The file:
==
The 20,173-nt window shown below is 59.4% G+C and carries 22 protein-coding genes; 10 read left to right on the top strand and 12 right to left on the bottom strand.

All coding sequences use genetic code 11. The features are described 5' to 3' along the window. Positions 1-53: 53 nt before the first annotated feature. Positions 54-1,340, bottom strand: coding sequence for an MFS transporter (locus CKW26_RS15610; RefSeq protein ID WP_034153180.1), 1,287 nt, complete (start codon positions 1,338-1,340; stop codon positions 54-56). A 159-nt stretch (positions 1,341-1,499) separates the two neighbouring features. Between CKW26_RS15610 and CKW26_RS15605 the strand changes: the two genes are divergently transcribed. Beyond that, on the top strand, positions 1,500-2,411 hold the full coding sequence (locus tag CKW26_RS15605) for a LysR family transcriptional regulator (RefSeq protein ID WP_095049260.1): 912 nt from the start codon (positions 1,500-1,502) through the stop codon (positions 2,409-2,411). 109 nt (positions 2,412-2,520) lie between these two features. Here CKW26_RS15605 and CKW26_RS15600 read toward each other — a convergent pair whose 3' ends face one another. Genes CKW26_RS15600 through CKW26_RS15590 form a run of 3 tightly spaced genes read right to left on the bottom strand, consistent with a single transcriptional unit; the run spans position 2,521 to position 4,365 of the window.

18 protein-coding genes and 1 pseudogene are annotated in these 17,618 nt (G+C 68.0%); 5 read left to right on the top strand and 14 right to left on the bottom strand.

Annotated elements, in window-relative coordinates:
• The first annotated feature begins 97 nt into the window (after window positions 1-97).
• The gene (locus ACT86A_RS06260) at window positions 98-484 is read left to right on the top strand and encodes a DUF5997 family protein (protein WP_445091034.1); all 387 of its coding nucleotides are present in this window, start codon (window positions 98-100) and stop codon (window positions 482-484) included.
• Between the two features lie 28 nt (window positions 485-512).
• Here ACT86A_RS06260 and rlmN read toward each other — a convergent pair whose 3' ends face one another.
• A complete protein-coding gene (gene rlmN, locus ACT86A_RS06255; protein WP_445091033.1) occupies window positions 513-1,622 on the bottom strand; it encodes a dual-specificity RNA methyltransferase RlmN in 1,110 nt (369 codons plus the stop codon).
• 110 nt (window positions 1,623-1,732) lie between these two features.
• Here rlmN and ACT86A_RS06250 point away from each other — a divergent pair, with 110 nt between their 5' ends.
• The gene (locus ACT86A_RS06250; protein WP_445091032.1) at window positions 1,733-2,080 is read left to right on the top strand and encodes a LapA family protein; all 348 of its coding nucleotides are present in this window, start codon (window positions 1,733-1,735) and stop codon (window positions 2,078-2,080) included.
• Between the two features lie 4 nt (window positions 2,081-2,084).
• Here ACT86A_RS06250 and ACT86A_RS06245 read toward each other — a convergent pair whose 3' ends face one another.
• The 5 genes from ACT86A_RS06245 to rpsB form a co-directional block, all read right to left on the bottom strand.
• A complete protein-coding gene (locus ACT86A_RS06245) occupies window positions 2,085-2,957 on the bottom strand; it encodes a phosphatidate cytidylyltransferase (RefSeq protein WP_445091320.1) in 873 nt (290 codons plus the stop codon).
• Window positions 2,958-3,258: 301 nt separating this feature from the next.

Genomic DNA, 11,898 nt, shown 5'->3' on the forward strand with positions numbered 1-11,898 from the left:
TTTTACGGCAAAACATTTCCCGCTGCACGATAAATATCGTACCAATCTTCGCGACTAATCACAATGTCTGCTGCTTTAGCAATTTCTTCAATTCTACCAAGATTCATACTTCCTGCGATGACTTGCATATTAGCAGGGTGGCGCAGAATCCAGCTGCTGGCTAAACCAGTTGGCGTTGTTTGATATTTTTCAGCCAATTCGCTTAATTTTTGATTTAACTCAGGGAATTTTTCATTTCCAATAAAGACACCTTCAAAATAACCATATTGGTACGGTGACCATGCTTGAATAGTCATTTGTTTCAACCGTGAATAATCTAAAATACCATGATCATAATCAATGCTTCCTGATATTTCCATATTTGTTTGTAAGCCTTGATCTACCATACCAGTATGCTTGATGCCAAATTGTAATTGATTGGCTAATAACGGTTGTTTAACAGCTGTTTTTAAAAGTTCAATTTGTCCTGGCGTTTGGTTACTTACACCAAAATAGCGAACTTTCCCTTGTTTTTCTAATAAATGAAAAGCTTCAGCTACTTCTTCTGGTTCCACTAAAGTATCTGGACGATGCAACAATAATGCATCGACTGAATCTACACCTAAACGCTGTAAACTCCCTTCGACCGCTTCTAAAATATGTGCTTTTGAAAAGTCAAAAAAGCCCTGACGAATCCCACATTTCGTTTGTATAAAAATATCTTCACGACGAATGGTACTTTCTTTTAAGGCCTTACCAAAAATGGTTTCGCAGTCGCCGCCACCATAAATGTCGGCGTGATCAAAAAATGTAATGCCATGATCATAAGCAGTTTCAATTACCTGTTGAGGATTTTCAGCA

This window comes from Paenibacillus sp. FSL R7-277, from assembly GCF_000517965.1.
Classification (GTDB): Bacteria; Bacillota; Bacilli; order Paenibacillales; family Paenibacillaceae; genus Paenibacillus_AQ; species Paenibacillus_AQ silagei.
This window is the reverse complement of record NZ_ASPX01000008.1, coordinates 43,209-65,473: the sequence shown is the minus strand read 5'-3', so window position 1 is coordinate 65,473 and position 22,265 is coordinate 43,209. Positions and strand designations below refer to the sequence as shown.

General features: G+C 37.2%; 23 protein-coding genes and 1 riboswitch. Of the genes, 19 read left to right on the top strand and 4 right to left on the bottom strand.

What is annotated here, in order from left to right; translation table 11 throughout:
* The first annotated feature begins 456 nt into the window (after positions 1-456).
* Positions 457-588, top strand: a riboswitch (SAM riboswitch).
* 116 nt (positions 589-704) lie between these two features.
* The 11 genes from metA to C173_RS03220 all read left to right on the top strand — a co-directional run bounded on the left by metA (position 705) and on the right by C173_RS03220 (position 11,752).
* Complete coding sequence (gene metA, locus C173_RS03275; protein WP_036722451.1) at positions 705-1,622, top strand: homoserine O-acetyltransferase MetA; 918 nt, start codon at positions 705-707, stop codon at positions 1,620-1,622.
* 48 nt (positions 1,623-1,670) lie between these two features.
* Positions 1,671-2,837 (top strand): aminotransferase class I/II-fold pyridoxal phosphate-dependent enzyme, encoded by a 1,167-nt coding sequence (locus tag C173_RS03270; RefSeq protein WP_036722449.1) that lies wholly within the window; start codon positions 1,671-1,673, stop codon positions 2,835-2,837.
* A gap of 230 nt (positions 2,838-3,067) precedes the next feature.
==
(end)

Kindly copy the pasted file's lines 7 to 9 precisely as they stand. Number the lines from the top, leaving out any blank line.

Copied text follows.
• Between the two features lie 28 nt (window positions 485-512).
• Here ACT86A_RS06260 and rlmN read toward each other — a convergent pair whose 3' ends face one another.
• A complete protein-coding gene (gene rlmN, locus ACT86A_RS06255; protein WP_445091033.1) occupies window positions 513-1,622 on the bottom strand; it encodes a dual-specificity RNA methyltransferase RlmN in 1,110 nt (369 codons plus the stop codon).